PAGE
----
I think I heard it first of all from Alva Smith that is residing in Dickson, Illinois. That is the county seat of Lee County, and I heard it I think from Mr. Edwin Cadman.

45: From Edwin Cadman?
Yes sir.

46: Well I will let that pass, for I don’t know that I care about telling you or, – I should say about your detailing or telling from whom you heard it, – that is from whom you heard these rumors, but I would like to know if these rumors were a general character, or whether it was a mere idle report?
I can’t say that it was general but I know that it was communicated to me as a piece of news.

47: Now I will ask you if you investigated the rumor?
Yes sir, to some extent.

48: To what extent did you investigate it?
Well I investigated it some.

49: Well now I will ask you if you had the means of properly investigating a rumor of that kind?
Well I can’t say that I did only in the sense of talking to some of the membership in regard to it.

50: Then you did not see it?
No sir, I saw no written document.

51: You simply heard the rumor?
Yes sir.

52: Did you investigate the matter to ascertain or find out the truth or falsity of the matter?
Yes sir, I did to some degree.

53: Well with what result?
Well I found nothing confirmatory of it, – nothing whatever.

54: You did not find out anything that confirmed it?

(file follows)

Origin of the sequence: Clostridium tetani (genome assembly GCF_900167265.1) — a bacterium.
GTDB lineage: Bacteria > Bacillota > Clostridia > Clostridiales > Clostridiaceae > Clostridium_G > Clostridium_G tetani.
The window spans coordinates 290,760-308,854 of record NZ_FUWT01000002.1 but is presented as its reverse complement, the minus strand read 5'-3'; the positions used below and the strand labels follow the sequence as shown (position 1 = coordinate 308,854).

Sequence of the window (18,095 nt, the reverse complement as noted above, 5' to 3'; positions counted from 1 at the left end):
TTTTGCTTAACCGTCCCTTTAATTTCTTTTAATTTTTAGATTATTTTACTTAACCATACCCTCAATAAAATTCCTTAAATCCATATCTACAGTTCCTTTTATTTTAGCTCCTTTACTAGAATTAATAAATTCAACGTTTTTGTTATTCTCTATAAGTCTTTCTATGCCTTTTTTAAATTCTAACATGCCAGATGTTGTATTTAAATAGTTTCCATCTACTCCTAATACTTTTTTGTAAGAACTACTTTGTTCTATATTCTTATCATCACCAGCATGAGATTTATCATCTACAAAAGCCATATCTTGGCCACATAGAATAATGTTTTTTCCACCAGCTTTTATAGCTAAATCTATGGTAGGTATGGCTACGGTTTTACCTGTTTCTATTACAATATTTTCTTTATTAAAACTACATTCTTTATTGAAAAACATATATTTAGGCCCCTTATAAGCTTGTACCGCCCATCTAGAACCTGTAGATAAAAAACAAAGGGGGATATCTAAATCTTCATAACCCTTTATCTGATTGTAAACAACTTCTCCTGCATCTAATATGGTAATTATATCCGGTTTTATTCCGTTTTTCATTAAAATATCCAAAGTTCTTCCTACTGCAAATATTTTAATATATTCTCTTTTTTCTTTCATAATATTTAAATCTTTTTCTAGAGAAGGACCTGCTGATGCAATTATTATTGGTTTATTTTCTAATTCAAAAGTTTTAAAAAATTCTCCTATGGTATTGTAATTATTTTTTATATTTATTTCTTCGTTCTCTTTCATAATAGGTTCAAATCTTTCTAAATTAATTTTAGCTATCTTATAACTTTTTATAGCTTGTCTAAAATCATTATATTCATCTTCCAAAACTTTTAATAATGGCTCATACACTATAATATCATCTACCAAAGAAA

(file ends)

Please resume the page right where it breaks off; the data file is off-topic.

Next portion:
No sir, that is so far as documents were concerned.

55: What do you mean by that?
Well I mean that I did not find anything mandatory, so to speak, that would touch it, coming from Smith. I did however in regard to Wood.

56: Now when was that?
I would not say whether it was in the spring or summer of 1852. Possibly it was in the summer sometime or a little later than that perhaps. Now that is all there was of that.

57: Well what about Wood’s connection with it?
So far as Wood’s relation to it is concerned there was have been written by Wood that fell into the hands of this man Alva Smith, who at one time had been a member of the church, and he showed me the letter.

58: He showed it to you?
Yes sir.

59: Well do you recollect what its contents were?
Well there were things in the letter that smacked of advocating or defending the doctrine of plurality of wives.

60: Well now what relation, if any, did he hold at that time to Mr. Smith?
To William Smith?

61: Yes sir?
We understood that he was Counselor.

62: A Counselor?
Yes sir, or an adviser.

63: Did you know that to be the fact, – that is that he occupied that position to William Smith?